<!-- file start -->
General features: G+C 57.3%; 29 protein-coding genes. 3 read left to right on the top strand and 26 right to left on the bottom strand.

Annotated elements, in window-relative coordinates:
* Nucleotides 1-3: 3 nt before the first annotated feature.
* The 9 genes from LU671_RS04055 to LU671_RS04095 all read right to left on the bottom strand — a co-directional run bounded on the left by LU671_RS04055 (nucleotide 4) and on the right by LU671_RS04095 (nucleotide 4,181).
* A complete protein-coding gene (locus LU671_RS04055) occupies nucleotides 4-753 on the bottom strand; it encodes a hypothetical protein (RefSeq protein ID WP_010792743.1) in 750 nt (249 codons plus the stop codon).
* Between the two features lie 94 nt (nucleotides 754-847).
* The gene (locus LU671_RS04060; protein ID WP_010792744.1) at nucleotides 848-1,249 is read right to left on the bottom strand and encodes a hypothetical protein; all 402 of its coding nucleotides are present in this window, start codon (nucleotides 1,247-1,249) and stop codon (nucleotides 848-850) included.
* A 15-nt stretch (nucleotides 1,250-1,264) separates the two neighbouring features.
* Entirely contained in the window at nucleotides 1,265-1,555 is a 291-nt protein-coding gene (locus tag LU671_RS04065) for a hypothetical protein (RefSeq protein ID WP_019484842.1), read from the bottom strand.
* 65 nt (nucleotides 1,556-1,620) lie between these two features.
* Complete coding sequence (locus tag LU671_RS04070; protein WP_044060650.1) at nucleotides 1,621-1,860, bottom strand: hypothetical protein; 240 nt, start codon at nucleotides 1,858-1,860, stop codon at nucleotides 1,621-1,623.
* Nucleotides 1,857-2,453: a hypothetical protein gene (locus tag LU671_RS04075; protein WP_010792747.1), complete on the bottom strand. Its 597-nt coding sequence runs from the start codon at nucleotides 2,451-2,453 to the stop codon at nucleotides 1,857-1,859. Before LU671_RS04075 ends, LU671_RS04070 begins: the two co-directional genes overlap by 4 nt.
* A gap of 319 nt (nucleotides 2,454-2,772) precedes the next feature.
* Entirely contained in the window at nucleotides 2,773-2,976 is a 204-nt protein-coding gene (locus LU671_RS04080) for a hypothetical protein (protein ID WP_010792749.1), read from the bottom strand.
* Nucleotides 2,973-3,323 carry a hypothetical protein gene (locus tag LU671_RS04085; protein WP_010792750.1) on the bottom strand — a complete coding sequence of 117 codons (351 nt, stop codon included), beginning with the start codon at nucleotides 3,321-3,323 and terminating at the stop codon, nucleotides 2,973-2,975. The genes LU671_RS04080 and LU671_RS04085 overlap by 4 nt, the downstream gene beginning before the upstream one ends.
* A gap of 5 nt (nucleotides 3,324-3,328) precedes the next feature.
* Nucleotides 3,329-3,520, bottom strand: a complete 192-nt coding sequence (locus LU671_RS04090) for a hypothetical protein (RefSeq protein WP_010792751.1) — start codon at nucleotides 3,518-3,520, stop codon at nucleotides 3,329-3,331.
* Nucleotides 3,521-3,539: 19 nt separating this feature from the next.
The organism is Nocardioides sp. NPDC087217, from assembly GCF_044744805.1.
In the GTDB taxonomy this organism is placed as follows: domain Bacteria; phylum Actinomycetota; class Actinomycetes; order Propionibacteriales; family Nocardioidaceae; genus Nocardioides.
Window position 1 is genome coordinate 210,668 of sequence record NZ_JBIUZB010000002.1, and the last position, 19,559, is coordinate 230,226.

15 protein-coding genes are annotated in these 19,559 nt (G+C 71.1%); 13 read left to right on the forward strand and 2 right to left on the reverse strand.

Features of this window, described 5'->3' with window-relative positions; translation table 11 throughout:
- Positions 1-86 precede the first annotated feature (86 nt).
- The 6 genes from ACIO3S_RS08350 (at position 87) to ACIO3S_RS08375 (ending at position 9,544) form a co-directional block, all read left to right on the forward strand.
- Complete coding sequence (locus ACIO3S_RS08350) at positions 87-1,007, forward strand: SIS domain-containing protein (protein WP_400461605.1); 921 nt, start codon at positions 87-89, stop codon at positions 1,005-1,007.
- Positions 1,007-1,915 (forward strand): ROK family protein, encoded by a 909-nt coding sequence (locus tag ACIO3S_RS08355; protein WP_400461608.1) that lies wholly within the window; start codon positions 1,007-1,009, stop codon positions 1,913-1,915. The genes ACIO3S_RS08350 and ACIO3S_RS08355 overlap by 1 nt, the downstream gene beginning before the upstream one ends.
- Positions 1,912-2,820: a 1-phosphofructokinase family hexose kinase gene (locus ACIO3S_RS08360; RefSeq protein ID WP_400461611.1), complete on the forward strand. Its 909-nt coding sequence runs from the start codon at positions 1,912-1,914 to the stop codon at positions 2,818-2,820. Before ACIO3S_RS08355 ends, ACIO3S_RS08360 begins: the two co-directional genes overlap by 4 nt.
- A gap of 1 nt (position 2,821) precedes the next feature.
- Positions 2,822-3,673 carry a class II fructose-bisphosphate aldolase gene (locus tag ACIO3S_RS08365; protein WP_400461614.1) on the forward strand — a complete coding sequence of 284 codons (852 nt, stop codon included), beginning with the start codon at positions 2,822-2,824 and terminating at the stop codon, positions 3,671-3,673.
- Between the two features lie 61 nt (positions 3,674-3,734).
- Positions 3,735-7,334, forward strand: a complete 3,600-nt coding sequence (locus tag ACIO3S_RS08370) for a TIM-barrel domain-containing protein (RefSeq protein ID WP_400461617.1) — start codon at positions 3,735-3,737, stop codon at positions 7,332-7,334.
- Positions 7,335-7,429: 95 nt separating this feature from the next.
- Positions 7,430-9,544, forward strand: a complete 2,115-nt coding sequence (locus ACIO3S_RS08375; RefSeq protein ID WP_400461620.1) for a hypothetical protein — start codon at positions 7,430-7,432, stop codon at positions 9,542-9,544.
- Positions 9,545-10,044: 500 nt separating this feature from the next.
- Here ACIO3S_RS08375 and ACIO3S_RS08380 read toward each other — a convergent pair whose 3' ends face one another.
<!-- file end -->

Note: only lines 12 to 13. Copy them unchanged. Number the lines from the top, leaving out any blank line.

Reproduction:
* Nucleotides 1,857-2,453: a hypothetical protein gene (locus tag LU671_RS04075; protein WP_010792747.1), complete on the bottom strand. Its 597-nt coding sequence runs from the start codon at nucleotides 2,451-2,453 to the stop codon at nucleotides 1,857-1,859. Before LU671_RS04075 ends, LU671_RS04070 begins: the two co-directional genes overlap by 4 nt.
* A gap of 319 nt (nucleotides 2,454-2,772) precedes the next feature.